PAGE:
Unfortunately, it is not possible to prove the cycle double cover conjecture using a finite set of reducible configurations. Every reducible configuration contains a cycle, so for every finite set S of reducible configurations there is a number γ such that all configurations in the set contain a cycle of length at most γ. However, there exist snarks with arbitrarily high girth, that is, with arbitrarily high bounds on the length of their shortest cycle. A snark G with girth greater than γ cannot contain any of the configurations in the set S, so the reductions in S are not strong enough to rule out the possibility that G might be a minimal counterexample.
Circular embedding conjectureEdit
If a graph has a cycle double cover, the cycles of the cover can be used to form the 2-cells of a graph embedding onto a two-dimensional cell complex. In the case of a cubic graph, this complex always forms a manifold. The graph is said to be circularly embedded onto the manifold, in that every face of the embedding is a simple cycle in the graph. However, a cycle double cover of a graph with degree greater than three may not correspond to an embedding on a manifold: the cell complex formed by the cycles of the cover may have non-manifold topology at its vertices. The circular embedding conjecture or strong embedding conjecture states that every biconnected graph has a circular embedding onto a manifold. If so, the graph also has a cycle double cover, formed by the faces of the embedding.
For cubic graphs, biconnectivity and bridgelessness are equivalent. Therefore, the circular embedding conjecture is clearly at least as strong as the cycle double cover conjecture. However, it turns out to be no stronger. If the vertices of a graph G are expanded to form a cubic graph, which is then circularly embedded, and the expansions are undone by contracting the added edges, the result will be a circular embedding of G itself. Therefore, if the cycle double cover conjecture is true, every biconnected graph has a circular embedding. That is, the cycle double cover conjecture is equivalent to the circular embedding conjecture, even though a cycle double cover and a circular embedding are not always the same thing.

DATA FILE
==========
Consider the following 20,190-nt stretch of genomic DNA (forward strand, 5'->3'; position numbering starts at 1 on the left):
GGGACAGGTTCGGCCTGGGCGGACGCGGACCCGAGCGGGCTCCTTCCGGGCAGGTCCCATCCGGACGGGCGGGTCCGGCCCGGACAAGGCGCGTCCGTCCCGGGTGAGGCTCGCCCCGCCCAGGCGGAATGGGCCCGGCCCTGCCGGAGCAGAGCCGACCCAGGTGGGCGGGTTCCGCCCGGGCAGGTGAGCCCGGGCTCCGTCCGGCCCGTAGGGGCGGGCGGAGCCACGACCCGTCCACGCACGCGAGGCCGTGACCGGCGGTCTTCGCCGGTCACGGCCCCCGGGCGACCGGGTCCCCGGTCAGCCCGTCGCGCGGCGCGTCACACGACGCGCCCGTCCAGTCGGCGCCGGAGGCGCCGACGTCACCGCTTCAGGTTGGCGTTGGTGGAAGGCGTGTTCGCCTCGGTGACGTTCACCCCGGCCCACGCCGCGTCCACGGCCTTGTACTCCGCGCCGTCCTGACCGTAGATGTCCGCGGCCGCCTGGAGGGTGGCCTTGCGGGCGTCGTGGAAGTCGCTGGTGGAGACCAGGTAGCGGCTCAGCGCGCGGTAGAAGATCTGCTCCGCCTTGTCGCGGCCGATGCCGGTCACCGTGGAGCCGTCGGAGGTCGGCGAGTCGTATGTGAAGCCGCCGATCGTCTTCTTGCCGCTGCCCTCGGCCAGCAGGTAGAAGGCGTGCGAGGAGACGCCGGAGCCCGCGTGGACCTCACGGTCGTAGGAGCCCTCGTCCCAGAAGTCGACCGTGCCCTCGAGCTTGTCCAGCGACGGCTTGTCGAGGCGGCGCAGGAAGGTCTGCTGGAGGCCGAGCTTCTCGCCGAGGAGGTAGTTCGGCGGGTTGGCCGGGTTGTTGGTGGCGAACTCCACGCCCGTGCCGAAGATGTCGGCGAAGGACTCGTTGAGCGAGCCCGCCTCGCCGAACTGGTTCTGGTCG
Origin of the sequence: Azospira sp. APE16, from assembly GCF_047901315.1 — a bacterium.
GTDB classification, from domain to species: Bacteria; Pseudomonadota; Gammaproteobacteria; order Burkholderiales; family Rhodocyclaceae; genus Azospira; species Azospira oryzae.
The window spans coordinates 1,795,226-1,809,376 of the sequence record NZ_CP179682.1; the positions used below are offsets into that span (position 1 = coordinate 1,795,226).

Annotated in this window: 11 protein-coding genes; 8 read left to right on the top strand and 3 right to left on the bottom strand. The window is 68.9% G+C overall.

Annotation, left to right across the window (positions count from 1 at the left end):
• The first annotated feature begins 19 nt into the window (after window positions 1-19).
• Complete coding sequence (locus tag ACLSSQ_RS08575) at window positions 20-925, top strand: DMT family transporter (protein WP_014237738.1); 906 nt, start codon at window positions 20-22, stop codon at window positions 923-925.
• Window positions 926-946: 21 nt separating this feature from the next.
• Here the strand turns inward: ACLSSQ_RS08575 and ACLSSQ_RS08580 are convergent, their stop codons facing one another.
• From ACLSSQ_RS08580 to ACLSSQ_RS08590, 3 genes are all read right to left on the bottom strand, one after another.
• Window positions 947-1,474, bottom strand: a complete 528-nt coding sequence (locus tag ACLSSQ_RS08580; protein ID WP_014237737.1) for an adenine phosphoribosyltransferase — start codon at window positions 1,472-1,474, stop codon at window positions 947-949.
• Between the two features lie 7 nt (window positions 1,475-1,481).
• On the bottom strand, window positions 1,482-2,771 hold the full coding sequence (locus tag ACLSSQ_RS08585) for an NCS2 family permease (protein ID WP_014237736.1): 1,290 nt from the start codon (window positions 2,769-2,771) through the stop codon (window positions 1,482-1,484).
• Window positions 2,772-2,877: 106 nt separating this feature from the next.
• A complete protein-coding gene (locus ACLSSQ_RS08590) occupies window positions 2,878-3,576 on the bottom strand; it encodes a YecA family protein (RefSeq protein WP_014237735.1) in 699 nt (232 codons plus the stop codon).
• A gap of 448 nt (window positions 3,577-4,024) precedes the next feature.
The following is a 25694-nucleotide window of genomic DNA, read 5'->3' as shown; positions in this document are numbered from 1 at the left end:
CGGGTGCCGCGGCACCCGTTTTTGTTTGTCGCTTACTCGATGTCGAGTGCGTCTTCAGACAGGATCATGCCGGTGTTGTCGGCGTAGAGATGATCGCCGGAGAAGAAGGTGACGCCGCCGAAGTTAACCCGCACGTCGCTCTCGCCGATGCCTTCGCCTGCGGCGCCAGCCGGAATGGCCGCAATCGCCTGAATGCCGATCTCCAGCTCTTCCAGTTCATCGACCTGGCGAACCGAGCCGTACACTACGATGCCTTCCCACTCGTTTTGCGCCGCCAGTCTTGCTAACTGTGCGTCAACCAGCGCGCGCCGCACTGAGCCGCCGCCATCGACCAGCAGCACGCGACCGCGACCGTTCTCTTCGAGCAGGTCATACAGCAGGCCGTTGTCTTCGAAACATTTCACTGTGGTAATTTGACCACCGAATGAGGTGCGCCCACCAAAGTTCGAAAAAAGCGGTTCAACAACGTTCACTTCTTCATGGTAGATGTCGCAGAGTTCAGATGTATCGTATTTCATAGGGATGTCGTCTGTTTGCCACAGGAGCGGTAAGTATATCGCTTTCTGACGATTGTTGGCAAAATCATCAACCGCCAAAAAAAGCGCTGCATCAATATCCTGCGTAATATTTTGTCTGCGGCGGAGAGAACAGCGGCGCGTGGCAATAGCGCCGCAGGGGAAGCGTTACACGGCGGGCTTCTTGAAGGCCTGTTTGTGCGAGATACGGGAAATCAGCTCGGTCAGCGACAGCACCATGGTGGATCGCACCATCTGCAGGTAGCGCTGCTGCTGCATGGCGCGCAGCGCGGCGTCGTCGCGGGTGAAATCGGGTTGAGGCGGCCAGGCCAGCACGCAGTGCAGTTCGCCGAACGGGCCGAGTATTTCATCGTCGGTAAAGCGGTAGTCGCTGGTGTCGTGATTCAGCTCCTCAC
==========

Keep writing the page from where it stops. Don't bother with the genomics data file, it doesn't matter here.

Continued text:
A stronger version of the circular embedding conjecture that has also been considered is the conjecture that every biconnected graph has a circular embedding on an orientable manifold. In terms of the cycle double cover conjecture, this is equivalent to the conjecture that there exists a cycle double cover, and an orientation for each of the cycles in the cover, such that for every edge e the two cycles that cover e are oriented in opposite directions through e.
Alternatively, strengthenings of the conjecture that involve colorings of the cycles in the cover have also been considered. The strongest of these is a conjecture that every bridgeless graph has a circular embedding on an orientable manifold in which the faces can be 5-colored. If true, this would imply a conjecture of W. T. Tutte that every bridgeless graph has a nowhere-zero 5-flow.
A stronger type of embedding than a circular embedding is a polyhedral embedding, an embedding of a graph on a surface in such a way that every face is a simple cycle and every two faces that intersect do so in either a single vertex or a single edge. (In the case of a cubic graph, this can be simplified to a requirement that every two faces that intersect do so in a single edge.) Thus, in view of the reduction of the cycle double cover conjecture to snarks, it is of interest to investigate polyhedral embeddings of snarks. Unable to find such embeddings, Branko Grünbaum conjectured that they do not exist, but Kochol (2009a, 2009b) disproved Grünbaum's conjecture by finding a snark with a polyhedral embedding.
See also Petersen coloring conjecture.